'Council adverts change could harm local democracy' - Press Gazette

'Council adverts change could harm local democracy'

Moving local authority notices away from regional newspapers towards council-owned titles risks seriously “undermining” the regional press, the Newspaper Society has warned Cabinet Office minister Liam Byrne.

In a letter sent to Byrne last week, seen by Press Gazette, the regional newspaper trade body argues that proposed changes to planning law that would allow local councils to pull statutory notices from their local paper would undermine public trust and damage the industry’s revenue model.

The Cabinet Office produced a report in 2007 which found that the mandatory requirement for statutory notices to be published in the local press was not necessarily the best way to ensure “community involvement”.

An independent review of planning applications, published late last year, also recommended that local authorities should be free to choose where to place the notices – opening up the possibility of them only being published on councils’ own websites or newsletters.

Newspaper Society director David Newall said in his letter to Byrne: “We would question whether the Government would want to see the role of local newspapers, currently facing real challenges in the face of the severe economic and advertising downturn, further undermined by the very bodies which are charged with helping to support local businesses.

“Not only would councils be encouraged to rely on cheaper but less effective information channels, undermining the public’s right to know, such a move would further damage the local media industry, cutting off an important revenue stream at a critical time when it is tackling some of the worst commercial conditions in memory.”

The Newspaper Society, which represents 1,300 newspapers, has also warned that removing the mandatory requirement for local authorities to publish notices in newspapers could lead to a “more secretive, less open government”.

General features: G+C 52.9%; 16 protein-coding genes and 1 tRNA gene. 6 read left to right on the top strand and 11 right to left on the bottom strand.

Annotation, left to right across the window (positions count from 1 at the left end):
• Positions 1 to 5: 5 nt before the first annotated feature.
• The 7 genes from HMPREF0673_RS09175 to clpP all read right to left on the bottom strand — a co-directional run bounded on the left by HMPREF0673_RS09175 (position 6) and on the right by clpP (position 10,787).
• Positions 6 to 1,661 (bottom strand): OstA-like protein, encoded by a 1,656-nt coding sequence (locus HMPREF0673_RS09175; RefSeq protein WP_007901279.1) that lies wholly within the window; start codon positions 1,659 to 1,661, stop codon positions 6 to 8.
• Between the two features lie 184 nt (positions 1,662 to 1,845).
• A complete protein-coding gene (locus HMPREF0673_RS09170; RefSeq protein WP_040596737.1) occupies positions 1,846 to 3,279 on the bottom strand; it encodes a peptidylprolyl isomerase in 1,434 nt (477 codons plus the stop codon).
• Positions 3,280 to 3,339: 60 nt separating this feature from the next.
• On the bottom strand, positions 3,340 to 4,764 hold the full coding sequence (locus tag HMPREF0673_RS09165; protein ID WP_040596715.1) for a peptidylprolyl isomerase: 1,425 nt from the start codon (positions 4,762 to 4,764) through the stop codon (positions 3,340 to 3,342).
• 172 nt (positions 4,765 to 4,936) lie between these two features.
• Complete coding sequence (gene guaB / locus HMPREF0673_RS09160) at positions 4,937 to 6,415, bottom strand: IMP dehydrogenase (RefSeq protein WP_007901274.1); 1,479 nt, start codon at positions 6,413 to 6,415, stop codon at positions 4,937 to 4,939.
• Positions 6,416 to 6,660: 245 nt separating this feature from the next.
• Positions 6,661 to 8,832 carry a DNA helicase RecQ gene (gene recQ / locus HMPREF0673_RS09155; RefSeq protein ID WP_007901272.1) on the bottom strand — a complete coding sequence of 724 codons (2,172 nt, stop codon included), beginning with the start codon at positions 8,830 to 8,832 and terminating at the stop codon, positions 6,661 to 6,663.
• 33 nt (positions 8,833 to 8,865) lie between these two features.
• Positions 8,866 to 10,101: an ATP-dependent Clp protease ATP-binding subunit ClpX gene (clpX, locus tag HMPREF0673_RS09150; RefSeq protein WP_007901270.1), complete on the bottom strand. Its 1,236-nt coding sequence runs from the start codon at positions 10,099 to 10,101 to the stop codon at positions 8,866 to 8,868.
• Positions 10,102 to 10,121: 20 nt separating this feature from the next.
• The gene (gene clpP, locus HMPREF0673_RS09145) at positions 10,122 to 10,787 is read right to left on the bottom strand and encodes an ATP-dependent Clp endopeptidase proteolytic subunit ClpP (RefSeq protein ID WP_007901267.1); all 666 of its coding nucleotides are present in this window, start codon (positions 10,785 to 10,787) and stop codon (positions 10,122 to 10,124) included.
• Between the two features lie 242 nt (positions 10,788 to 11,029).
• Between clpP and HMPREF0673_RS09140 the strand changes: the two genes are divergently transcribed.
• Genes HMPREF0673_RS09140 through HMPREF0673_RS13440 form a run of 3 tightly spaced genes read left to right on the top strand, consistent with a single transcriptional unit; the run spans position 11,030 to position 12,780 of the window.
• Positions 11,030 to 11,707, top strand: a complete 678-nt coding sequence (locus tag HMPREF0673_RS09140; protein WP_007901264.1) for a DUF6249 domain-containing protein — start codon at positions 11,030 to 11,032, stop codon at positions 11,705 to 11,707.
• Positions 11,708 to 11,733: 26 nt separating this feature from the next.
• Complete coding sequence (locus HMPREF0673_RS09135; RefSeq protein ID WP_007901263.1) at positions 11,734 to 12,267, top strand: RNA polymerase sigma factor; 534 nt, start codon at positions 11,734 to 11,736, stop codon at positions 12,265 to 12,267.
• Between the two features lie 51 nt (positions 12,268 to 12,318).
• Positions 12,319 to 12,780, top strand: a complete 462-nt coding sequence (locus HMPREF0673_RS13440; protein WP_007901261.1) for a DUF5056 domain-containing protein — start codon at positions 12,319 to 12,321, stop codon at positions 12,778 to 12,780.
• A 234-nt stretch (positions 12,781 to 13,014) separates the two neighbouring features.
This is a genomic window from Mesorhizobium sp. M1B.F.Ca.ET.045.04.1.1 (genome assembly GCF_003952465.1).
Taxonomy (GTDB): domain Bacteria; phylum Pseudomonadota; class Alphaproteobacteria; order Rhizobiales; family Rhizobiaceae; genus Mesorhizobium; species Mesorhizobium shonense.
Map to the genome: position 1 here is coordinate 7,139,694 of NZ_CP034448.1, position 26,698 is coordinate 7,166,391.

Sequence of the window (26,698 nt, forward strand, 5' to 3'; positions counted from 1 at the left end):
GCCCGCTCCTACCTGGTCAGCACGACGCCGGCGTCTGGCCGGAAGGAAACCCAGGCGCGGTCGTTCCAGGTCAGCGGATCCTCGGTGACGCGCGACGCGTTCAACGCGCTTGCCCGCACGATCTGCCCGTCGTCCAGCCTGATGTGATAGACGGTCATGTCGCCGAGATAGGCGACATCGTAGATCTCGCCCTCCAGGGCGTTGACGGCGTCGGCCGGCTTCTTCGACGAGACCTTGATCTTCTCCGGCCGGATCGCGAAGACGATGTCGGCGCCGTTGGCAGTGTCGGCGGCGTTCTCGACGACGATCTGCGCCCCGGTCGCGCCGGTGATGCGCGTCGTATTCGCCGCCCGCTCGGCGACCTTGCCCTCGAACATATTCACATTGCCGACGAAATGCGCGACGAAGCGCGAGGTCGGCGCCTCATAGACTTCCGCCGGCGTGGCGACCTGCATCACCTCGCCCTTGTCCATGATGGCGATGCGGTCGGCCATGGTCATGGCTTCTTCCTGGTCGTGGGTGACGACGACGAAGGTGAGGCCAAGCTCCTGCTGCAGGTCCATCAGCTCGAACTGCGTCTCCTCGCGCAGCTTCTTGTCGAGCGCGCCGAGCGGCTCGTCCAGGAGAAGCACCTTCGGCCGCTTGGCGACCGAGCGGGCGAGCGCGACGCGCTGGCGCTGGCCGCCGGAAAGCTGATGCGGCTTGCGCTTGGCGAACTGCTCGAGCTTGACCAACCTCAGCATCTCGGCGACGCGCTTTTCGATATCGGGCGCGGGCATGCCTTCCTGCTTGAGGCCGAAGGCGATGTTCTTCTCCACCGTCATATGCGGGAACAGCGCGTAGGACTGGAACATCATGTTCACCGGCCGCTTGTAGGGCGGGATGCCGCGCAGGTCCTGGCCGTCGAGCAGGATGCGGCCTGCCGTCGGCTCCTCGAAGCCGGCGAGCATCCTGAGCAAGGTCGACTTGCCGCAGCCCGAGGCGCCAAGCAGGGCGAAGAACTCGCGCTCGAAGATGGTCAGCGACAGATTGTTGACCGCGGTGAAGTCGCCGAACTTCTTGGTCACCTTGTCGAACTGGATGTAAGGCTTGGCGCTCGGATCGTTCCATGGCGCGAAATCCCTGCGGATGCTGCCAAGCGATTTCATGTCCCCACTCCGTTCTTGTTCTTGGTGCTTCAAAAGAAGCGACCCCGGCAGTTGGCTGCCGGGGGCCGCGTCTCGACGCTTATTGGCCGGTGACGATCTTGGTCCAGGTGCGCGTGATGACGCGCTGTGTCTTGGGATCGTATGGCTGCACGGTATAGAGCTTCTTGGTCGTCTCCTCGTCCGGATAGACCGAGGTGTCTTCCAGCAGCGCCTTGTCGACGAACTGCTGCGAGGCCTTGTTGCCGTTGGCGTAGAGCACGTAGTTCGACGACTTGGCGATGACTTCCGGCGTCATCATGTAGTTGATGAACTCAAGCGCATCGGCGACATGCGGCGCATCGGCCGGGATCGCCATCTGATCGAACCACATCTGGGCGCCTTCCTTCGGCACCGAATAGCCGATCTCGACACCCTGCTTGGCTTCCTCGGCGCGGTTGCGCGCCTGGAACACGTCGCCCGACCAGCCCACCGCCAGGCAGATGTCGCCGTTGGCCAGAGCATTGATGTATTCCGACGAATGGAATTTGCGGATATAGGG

It said it was possible that a council might deliberately decide not to post certain controversial notices in the local newspaper, preferring instead to hide them on the council’s own website, away from the public gaze.

‘Biased perspective’

The group said it was deeply concerned by the growth of local authority newspaper and TV channels offering “independent” local news and competing with established regional newspapers.

It said these outlets posed as big a threat to the regional press as the BBC’s proposed expansion into local online video, which was blocked by the BBC Trust last year after a fierce campaign.

“We are pointing out that all those in government who voiced concern about the BBC Local plans should bear in mind that local authorities are in danger of inflicting very similar damage to the industry with their publicly-funded competition for third party advertising revenues on council publications and websites and the removal of public sector advertising,” Newall said.

“We question whether such platforms, funded by costly council PR operations, designed to set the news agenda and inevitably offering a biased perspective on local news, are an appropriate use of public funds,’Newall said in his letter to the minister.

“Our concern centres on the more frequent publications – fortnightly or weekly council newspapers or magazines – as well as those websites and broadcast services which compete for readers and advertisers with independent local media.”

In its letter to Byrne, the Newspaper Society included examples of some of the local authority publications that had produced media packs encouraging local advertisers to use them.

The Hammersmith and Fulham News in London claimed “more than DOUBLE the readers [of] our nearest competitor”. The East Riding News said it was “highly competitive on advertising rates and unbeatable on coverage”.

And East End Life, funded by Tower Hamlets Council in London, said it was distributed “to more than 75,000 homes and businesses across the borough every week”.

Copies of the Newspaper Society letter have also been sent to culture secretary Andy Burnham and communications minister Stephen Carter, who has launched an industry-wide consultation on his interim Digital Britain report.